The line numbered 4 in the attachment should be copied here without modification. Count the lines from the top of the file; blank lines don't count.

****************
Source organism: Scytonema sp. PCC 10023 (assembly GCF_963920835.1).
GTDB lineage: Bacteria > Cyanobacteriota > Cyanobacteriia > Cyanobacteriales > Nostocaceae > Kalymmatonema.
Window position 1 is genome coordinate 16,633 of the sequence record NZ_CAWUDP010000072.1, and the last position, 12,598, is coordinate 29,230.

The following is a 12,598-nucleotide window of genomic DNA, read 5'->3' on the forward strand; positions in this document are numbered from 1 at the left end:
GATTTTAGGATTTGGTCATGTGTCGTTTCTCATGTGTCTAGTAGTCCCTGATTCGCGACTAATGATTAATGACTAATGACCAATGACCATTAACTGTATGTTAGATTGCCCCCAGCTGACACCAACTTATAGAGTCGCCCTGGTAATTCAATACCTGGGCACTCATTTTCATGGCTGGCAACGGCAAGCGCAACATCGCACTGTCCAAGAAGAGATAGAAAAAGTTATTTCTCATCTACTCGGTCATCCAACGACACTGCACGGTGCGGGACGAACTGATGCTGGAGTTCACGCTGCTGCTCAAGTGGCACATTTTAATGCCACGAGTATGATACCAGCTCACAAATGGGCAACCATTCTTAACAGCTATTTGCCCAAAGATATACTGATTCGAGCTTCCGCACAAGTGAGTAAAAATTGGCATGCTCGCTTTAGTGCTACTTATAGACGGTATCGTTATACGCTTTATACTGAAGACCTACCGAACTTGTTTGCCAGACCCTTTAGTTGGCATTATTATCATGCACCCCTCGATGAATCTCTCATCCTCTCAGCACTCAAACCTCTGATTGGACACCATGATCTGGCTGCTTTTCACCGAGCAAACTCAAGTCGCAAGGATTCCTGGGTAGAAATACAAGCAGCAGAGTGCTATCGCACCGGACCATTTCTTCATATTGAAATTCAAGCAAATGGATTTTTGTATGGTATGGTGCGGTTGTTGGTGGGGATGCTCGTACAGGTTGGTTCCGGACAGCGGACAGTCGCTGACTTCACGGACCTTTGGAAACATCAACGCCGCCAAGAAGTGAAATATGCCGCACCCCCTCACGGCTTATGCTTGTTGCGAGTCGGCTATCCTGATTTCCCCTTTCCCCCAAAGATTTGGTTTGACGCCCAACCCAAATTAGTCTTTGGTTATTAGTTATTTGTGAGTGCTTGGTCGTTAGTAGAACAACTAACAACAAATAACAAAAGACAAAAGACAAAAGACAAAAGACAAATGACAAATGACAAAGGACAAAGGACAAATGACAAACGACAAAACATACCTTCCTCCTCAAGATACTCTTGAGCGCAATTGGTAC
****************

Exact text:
The following is a 12,598-nucleotide window of genomic DNA, read 5'->3' on the forward strand; positions in this document are numbered from 1 at the left end: